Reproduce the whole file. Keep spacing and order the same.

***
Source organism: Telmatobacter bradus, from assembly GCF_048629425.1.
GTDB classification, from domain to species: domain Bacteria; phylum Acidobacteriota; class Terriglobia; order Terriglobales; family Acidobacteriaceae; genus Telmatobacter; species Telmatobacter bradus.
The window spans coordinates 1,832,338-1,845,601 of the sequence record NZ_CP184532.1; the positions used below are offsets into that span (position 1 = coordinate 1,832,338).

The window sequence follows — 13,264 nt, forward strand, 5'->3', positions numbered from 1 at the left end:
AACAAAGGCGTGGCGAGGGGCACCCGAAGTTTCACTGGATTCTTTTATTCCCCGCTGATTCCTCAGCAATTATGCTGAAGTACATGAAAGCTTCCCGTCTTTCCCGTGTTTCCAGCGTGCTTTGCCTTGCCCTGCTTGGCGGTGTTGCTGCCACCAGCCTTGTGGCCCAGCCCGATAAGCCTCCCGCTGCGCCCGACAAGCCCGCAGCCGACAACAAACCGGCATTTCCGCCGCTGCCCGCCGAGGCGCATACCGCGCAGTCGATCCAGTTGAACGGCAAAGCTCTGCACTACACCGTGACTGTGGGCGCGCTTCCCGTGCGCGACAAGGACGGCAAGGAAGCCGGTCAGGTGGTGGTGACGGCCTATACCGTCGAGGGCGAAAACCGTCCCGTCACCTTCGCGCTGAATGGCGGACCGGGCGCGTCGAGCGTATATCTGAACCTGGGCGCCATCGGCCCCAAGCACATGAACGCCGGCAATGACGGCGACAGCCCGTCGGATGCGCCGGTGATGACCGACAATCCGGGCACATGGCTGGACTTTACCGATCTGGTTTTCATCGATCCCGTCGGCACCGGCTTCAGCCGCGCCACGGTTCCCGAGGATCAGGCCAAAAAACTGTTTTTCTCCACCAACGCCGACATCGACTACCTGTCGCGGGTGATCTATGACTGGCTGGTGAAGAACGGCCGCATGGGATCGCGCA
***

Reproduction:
Source organism: Telmatobacter bradus, from assembly GCF_048629425.1.
GTDB classification, from domain to species: domain Bacteria; phylum Acidobacteriota; class Terriglobia; order Terriglobales; family Acidobacteriaceae; genus Telmatobacter; species Telmatobacter bradus.
The window spans coordinates 1,832,338-1,845,601 of the sequence record NZ_CP184532.1; the positions used below are offsets into that span (position 1 = coordinate 1,832,338).

The window sequence follows — 13,264 nt, forward strand, 5'->3', positions numbered from 1 at the left end:
AACAAAGGCGTGGCGAGGGGCACCCGAAGTTTCACTGGATTCTTTTATTCCCCGCTGATTCCTCAGCAATTATGCTGAAGTACATGAAAGCTTCCCGTCTTTCCCGTGTTTCCAGCGTGCTTTGCCTTGCCCTGCTTGGCGGTGTTGCTGCCACCAGCCTTGTGGCCCAGCCCGATAAGCCTCCCGCTGCGCCCGACAAGCCCGCAGCCGACAACAAACCGGCATTTCCGCCGCTGCCCGCCGAGGCGCATACCGCGCAGTCGATCCAGTTGAACGGCAAAGCTCTGCACTACACCGTGACTGTGGGCGCGCTTCCCGTGCGCGACAAGGACGGCAAGGAAGCCGGTCAGGTGGTGGTGACGGCCTATACCGTCGAGGGCGAAAACCGTCCCGTCACCTTCGCGCTGAATGGCGGACCGGGCGCGTCGAGCGTATATCTGAACCTGGGCGCCATCGGCCCCAAGCACATGAACGCCGGCAATGACGGCGACAGCCCGTCGGATGCGCCGGTGATGACCGACAATCCGGGCACATGGCTGGACTTTACCGATCTGGTTTTCATCGATCCCGTCGGCACCGGCTTCAGCCGCGCCACGGTTCCCGAGGATCAGGCCAAAAAACTGTTTTTCTCCACCAACGCCGACATCGACTACCTGTCGCGGGTGATCTATGACTGGCTGGTGAAGAACGGCCGCATGGGATCGCGCA